Pharmacological Inhibition of Mitochondrial Carbonic Anhydrases Protects Mouse Cerebral Pericytes from High Glucose-induced Oxidative Stress and Apoptosis


Diabetes-associated complications in the microvasculature of the brain are caused by oxidative stress, generated by overproduction of reactive oxygen species from hyperglycemia-induced accelerated oxidative metabolism of glucose. Pericytes, essential for the viability of the microvasculature, are especially susceptible to oxidative stress. Mitochondrial carbonic anhydrases, regulators of the oxidative metabolism of glucose, determine the rate of reactive oxygen species production and inhibition of mitochondrial carbonic anhydrases rescues glucose-induced pericyte loss in the diabetic mouse brain. We hypothesized that high glucose induces intracellular oxidative stress and pericyte apoptosis and that inhibition of mitochondrial carbonic anhydrases protects pericytes from oxidative stress-induced apoptosis. To validate our hypothesis, conditionally immortalized cerebral pericyte (IPC) cultures were established from Immortomice to investigate the effect of high glucose on oxidative stress and pericyte apoptosis. The IPCs expressed pericyte markers and induced high transendothelial electrical resistance and low permeability in brain endothelial cell monolayers comparable with pericytes in primary cultures. The IPCs also secreted cytokines constitutively and in response to lipopolysaccharide similar to pericytes. High glucose caused oxidative stress and apoptosis of these cells, with both oxidative stress and apoptosis significantly reduced after mitochondrial carbonic anhydrase inhibition. These results provide the first evidence that pharmacological inhibition of mitochondrial carbonic anhydrases attenuates pericyte apoptosis caused by high glucose-induced oxidative stress. Carbonic anhydrase inhibitors have a long history of safe clinical use and can be immediately evaluated for this new indication in translational research. Thus, mitochondrial carbonic anhydrases may provide a new therapeutic target for oxidative stress-related illnesses of the brain.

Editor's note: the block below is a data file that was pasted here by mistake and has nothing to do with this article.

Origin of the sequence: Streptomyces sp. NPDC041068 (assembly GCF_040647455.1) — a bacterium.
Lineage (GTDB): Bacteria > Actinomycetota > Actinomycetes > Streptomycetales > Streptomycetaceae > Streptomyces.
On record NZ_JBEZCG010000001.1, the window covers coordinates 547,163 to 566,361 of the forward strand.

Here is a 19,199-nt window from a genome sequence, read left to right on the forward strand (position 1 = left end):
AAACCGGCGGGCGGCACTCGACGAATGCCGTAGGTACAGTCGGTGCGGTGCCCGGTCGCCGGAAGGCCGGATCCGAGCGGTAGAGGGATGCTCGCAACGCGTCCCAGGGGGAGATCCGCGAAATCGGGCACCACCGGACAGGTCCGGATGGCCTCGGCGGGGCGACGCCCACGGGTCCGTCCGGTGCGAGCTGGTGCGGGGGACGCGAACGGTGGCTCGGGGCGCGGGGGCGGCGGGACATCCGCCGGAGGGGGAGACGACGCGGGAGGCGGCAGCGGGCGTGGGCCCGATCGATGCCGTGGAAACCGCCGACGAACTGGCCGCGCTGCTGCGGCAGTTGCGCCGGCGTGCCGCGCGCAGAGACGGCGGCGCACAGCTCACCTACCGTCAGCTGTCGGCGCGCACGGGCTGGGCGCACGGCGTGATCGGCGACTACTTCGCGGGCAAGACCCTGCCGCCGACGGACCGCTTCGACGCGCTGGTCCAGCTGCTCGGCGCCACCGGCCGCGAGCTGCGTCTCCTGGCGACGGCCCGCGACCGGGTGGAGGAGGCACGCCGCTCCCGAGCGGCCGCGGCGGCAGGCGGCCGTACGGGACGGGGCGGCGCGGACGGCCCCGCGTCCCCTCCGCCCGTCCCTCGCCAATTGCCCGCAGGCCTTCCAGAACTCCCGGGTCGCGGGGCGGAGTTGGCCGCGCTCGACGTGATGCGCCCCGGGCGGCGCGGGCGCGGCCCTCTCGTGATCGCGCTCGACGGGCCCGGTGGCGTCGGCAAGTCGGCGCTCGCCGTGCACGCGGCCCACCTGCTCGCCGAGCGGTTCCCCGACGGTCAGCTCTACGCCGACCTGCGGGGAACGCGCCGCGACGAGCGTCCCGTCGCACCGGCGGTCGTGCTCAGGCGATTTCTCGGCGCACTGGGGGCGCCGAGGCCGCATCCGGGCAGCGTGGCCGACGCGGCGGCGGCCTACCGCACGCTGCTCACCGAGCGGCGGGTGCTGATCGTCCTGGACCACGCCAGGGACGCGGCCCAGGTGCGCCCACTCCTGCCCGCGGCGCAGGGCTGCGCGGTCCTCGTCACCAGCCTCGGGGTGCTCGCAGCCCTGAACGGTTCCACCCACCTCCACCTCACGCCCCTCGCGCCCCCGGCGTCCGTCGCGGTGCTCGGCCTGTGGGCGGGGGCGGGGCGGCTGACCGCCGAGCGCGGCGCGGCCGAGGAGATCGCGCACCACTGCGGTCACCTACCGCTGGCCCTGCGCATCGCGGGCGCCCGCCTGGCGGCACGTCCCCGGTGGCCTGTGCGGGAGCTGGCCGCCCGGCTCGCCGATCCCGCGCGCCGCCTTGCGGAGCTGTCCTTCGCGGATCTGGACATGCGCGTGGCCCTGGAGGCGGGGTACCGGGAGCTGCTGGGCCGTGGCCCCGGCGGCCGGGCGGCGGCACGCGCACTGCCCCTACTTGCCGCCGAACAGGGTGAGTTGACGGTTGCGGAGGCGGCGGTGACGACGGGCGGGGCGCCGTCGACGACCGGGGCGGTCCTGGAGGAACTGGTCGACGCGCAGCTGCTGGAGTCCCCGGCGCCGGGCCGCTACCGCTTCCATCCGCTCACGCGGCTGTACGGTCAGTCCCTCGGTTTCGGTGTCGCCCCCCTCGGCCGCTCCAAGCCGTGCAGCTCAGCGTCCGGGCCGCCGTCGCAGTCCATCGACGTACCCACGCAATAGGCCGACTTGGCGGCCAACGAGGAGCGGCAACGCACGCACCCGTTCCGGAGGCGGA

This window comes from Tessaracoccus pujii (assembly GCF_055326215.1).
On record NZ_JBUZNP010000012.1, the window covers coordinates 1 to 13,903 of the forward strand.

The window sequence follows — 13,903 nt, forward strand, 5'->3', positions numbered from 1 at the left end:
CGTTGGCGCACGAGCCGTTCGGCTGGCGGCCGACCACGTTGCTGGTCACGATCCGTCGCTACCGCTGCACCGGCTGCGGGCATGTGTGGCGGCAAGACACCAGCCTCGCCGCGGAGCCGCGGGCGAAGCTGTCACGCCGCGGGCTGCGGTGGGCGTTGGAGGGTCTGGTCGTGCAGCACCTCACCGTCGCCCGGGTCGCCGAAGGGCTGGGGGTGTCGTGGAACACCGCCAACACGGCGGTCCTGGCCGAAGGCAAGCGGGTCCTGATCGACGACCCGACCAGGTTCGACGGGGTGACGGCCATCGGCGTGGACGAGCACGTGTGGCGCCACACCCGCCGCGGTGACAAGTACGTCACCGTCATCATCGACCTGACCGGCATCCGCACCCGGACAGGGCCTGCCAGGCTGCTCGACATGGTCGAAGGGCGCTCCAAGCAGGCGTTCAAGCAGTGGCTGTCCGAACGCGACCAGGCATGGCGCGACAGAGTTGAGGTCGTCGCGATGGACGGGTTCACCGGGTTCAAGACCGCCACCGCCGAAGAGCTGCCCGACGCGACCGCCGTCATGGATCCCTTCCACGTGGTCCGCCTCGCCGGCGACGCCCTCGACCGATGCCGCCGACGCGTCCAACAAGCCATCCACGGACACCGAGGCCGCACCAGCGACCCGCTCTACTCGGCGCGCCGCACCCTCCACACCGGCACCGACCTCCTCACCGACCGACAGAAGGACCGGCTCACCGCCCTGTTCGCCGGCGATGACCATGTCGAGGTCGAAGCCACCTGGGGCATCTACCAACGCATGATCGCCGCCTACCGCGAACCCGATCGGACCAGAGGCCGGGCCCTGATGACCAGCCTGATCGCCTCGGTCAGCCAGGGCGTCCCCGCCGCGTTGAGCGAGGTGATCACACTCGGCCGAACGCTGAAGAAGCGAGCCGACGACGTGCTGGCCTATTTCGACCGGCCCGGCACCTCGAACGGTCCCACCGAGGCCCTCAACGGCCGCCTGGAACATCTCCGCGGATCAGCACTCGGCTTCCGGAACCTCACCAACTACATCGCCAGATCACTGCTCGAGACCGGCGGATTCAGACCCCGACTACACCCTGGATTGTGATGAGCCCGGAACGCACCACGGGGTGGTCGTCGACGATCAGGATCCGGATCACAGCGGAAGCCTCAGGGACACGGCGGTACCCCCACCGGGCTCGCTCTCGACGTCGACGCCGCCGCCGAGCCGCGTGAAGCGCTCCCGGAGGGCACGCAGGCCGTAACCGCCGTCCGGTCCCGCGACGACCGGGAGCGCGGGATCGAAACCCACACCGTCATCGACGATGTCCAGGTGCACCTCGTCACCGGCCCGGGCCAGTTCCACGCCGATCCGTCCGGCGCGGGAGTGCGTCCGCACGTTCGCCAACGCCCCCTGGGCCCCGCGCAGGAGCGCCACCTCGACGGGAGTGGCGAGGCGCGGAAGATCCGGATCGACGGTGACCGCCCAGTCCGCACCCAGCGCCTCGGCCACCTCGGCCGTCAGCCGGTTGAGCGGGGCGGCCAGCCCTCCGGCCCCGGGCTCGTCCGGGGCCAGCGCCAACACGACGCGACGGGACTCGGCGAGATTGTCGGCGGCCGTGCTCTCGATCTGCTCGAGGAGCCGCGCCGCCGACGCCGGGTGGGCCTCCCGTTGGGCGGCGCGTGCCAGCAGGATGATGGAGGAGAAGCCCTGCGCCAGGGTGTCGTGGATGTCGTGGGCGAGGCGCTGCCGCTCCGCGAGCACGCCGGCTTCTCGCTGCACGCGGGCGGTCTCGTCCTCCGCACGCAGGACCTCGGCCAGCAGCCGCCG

National Institutes of Health


This study was supported by the National Institutes of Health [Grants R01-DK083485, RC4-EY021357, EY016695, P30-EY016665, and P30-CA014520].

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